The Coronavirus emergency has been causing a serious crisis for the Italian tourism industry, occupying 13% of the country’s GDP, equal to 232.2 billion euros; starting from late February, the severe, necessary restrictions imposed to stop the virus spread have led to the progressive shut-down of all the industry’s activities, making it thus impossible to generate new income flows. What is concerning, though, is that this situation will presumably last for several months, and a slow, long recovery is expected.
Sounding the alarm are the associations ASTOI Confindustria Viaggi (representing 90% of tour operating in Italy), FTO (representing tourist supply, including networks, independent agencies and other segments), and key industry players: Alpitour World, Gruppo Gattinoni, Robintur Travel Group, Alidays, Bluserena, Futura Vacanze, GiverViaggi e Crociere, Idee per Viaggiare, Viaggi Del Mappamondo, Naar, Nicolaus-Valtur, Ota Viaggi, TH Resorts, Trinity Viaggi Studio, Uvet, and Veratour.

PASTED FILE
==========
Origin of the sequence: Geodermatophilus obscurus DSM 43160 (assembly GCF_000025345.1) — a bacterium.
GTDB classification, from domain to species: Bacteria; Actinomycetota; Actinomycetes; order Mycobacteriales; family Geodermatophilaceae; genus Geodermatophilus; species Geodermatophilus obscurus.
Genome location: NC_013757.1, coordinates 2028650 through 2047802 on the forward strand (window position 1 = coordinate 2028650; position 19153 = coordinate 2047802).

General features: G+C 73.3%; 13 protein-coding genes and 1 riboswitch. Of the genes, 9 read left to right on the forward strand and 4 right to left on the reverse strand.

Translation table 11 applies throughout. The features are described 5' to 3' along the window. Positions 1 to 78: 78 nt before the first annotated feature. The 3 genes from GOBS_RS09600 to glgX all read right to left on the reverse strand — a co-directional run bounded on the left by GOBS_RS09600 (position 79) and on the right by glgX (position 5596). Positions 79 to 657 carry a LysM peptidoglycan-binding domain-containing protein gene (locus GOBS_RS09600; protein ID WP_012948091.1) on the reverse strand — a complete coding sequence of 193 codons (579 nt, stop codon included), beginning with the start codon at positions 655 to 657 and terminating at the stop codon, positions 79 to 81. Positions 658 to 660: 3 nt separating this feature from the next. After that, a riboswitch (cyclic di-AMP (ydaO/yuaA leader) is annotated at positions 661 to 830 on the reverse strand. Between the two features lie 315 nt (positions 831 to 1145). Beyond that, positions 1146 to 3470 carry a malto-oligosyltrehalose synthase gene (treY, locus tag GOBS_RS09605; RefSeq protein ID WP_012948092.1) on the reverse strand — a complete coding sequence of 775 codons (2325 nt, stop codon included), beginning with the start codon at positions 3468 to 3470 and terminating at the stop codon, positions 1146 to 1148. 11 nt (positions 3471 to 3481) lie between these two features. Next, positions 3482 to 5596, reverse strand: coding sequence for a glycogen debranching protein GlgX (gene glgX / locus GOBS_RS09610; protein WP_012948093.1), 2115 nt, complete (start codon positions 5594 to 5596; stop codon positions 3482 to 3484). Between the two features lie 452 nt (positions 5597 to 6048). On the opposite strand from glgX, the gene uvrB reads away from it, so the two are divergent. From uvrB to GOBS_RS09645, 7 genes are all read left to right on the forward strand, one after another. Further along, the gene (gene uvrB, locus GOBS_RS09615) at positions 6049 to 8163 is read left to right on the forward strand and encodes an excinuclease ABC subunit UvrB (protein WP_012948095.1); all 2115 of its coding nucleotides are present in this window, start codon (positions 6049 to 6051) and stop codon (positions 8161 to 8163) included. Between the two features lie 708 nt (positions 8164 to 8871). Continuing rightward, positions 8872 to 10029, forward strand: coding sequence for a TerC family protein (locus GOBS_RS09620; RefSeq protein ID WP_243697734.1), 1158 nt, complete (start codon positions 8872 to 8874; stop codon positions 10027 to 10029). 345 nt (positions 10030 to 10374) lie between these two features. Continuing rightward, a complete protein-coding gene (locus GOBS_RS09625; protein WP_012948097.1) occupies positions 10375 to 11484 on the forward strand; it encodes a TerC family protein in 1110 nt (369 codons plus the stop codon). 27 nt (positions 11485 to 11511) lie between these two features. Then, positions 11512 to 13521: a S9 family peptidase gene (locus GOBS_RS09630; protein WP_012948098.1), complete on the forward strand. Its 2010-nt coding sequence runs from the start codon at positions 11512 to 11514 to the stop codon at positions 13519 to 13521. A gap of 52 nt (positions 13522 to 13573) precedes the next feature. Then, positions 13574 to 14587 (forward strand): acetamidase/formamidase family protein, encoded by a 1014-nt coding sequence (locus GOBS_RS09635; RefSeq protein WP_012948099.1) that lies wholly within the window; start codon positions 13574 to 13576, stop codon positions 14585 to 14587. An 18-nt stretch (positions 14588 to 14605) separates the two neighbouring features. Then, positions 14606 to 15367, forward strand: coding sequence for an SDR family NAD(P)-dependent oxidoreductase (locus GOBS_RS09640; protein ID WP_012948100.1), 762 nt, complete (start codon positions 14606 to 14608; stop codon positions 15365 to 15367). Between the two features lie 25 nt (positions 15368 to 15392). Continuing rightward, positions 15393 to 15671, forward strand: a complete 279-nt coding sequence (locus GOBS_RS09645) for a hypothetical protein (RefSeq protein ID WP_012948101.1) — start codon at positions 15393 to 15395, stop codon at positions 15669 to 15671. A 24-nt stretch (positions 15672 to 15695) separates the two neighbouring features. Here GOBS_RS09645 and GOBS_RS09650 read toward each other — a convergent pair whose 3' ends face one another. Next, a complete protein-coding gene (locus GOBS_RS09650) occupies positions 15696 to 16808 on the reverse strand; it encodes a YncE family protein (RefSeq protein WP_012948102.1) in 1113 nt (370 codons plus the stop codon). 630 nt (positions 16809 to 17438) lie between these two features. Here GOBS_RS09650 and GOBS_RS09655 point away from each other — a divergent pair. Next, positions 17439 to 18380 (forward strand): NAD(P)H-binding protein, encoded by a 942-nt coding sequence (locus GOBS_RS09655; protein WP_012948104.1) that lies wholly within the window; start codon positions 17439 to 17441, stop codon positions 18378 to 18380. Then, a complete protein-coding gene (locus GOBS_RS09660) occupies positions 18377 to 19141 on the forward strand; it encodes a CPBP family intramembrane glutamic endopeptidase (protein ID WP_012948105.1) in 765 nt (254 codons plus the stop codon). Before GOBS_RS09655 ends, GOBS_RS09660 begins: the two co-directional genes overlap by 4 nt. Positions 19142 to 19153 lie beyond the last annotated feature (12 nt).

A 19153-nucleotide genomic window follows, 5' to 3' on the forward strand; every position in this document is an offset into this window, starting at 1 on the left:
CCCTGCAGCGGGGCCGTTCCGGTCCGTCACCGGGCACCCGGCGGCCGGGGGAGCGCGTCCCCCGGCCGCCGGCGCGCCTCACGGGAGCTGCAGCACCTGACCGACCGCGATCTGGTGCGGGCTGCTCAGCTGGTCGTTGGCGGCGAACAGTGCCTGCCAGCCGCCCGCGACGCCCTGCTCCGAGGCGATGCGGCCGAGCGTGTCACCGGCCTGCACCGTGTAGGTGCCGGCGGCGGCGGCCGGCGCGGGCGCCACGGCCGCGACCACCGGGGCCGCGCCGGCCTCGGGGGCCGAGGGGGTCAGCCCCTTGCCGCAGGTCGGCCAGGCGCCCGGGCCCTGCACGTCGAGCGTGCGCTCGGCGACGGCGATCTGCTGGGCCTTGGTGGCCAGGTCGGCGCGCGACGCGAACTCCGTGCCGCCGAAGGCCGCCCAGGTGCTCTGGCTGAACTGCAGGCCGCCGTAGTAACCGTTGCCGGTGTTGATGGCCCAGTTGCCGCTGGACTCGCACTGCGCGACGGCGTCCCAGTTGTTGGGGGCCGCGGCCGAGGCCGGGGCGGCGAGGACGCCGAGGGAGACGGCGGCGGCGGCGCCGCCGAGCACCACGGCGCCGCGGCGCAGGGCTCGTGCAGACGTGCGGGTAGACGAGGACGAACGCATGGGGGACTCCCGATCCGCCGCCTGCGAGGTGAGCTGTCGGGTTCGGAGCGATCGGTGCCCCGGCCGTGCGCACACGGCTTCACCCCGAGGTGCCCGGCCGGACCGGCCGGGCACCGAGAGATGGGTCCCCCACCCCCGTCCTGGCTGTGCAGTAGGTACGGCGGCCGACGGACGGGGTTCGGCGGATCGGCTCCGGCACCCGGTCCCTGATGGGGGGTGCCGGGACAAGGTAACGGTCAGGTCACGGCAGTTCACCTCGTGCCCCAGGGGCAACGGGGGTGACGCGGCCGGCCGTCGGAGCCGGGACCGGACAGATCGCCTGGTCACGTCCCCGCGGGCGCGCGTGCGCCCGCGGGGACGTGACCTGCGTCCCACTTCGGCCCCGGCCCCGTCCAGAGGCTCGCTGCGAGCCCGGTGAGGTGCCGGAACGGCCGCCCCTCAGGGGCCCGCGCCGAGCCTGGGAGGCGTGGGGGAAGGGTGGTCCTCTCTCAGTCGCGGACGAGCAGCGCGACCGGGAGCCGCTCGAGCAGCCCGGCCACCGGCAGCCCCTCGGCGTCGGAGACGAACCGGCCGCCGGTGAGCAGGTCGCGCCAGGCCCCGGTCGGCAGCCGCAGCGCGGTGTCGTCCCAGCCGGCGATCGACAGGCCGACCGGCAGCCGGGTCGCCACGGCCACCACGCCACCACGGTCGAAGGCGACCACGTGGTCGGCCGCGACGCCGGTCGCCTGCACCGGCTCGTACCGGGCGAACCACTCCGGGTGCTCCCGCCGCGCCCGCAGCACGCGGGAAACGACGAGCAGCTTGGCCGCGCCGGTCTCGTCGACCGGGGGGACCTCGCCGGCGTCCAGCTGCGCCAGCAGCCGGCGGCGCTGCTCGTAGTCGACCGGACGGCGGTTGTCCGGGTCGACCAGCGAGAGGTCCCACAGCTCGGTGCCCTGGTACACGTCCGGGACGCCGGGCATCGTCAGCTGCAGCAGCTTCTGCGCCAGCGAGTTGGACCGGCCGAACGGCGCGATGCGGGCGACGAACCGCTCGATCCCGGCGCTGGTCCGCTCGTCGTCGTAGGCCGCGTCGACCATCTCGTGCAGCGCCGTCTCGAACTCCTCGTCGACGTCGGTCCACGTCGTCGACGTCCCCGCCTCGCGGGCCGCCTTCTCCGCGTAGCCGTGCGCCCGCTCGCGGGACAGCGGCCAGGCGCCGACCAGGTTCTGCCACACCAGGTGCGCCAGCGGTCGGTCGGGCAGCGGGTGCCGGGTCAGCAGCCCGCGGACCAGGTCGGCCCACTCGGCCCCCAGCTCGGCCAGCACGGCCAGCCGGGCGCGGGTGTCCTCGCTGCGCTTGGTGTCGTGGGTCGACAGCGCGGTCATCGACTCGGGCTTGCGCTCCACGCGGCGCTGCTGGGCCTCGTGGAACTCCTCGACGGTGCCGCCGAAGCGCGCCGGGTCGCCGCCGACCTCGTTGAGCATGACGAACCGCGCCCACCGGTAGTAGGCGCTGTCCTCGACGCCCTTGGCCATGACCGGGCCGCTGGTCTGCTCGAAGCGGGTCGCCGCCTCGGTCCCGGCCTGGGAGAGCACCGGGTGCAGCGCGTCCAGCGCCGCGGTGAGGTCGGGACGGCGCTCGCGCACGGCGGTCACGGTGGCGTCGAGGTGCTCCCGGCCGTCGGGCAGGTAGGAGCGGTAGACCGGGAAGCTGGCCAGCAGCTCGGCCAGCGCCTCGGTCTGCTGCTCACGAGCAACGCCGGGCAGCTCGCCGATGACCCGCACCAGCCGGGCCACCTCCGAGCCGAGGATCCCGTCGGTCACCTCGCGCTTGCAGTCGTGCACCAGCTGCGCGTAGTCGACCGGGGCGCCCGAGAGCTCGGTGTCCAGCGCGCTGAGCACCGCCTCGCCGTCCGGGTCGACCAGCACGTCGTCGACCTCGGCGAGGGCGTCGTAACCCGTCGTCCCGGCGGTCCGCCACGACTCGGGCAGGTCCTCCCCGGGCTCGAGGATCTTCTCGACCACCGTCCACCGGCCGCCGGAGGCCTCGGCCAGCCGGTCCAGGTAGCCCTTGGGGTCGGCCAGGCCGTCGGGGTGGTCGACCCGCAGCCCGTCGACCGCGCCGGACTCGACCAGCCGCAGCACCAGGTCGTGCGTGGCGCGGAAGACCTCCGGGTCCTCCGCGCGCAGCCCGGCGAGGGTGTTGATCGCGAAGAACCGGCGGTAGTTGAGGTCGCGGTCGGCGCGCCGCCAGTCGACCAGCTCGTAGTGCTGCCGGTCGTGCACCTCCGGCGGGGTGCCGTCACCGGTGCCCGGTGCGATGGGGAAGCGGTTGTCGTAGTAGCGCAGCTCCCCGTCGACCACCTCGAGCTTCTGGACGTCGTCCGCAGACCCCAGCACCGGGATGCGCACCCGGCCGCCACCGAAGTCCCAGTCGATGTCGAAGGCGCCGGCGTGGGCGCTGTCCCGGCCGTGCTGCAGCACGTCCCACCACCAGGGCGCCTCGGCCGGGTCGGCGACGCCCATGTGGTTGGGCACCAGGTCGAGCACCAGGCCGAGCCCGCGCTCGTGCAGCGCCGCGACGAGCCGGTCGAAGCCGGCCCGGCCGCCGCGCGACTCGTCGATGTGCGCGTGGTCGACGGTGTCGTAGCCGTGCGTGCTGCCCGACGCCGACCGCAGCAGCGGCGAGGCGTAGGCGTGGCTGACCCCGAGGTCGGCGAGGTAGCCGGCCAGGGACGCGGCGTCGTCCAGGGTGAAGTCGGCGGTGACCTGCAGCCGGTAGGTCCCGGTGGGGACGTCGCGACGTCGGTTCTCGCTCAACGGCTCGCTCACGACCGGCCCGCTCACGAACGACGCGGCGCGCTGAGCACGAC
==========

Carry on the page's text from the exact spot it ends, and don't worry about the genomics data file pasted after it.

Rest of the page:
These are the promoters of Manifesto del Turismo Italiano, an initiative with the hashtag #ripartiamodallitalia (“let’s restart from Italy”) that calls together institutions, those living off tourism, and anyone – including ordinary citizens and travelers – willing to support and help revive what is overall a key economic sector for Italy, as well as one of its greatest prides, and one of the strongest elements of the country’s identity.
Writer Raffaele Lauro shared his thoughts on this matter with us.